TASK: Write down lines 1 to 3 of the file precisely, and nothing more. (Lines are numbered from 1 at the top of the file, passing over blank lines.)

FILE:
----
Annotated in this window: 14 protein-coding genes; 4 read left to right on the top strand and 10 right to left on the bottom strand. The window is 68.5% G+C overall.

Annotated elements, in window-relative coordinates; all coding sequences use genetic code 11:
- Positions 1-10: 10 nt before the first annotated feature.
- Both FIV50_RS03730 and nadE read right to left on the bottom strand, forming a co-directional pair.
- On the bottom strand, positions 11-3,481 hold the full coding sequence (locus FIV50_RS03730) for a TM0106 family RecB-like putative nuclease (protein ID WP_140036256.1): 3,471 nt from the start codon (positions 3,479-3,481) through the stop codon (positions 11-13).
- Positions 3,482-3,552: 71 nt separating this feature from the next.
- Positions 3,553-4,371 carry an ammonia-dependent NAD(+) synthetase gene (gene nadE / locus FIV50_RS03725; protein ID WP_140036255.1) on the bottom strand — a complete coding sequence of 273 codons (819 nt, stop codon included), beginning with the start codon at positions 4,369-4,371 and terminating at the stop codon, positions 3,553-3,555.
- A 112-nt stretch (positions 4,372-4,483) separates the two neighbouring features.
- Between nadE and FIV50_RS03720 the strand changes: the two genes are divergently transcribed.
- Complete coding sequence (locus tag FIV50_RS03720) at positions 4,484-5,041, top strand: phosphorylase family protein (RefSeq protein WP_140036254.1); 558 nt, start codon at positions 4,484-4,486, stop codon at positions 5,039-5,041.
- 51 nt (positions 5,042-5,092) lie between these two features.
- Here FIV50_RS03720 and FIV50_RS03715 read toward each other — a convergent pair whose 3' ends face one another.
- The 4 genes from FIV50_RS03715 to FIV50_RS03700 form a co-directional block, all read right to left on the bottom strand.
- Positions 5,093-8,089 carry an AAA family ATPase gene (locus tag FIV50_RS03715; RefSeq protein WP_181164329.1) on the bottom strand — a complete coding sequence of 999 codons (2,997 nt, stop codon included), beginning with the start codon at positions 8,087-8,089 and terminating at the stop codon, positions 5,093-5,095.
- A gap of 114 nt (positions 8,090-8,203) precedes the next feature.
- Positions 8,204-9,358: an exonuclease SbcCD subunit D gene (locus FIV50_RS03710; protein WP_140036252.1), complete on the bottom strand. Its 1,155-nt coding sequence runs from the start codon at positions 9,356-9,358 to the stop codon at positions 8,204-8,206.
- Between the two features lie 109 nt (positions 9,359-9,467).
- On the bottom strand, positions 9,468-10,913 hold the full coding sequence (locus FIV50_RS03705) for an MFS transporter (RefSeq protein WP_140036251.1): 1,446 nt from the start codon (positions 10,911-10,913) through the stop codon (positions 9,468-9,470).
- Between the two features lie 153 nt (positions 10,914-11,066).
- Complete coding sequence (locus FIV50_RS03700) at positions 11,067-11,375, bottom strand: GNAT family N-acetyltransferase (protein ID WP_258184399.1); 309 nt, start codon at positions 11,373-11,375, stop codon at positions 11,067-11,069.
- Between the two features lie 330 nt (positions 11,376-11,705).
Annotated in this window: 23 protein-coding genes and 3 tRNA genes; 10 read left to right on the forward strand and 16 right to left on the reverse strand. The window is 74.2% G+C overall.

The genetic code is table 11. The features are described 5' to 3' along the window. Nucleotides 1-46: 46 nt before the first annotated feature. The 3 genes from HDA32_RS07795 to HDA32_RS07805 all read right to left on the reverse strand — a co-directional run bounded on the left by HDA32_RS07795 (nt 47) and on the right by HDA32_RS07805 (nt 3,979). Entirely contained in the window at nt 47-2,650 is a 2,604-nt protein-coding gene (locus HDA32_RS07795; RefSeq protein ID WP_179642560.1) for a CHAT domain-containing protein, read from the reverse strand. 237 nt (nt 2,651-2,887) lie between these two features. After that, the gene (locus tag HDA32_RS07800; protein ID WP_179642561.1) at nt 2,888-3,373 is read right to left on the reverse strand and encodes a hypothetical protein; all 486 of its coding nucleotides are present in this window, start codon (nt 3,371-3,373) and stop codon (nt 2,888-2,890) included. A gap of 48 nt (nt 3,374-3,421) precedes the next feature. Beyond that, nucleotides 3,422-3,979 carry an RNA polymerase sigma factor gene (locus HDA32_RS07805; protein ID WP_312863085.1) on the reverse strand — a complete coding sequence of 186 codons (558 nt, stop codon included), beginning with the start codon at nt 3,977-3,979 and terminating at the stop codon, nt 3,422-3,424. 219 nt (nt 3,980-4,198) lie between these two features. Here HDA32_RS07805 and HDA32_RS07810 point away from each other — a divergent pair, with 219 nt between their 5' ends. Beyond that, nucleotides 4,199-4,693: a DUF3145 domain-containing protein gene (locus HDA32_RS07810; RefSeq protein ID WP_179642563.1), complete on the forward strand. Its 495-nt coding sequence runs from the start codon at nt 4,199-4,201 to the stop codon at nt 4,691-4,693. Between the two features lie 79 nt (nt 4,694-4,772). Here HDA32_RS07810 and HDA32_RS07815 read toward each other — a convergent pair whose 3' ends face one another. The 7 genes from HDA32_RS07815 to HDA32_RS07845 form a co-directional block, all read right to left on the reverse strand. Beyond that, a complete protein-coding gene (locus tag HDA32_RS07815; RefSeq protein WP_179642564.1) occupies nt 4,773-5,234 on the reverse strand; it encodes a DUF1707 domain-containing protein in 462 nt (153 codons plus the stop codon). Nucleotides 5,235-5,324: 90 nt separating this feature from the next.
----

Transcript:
Annotated in this window: 14 protein-coding genes; 4 read left to right on the top strand and 10 right to left on the bottom strand. The window is 68.5% G+C overall.

Annotated elements, in window-relative coordinates; all coding sequences use genetic code 11:
- Positions 1-10: 10 nt before the first annotated feature.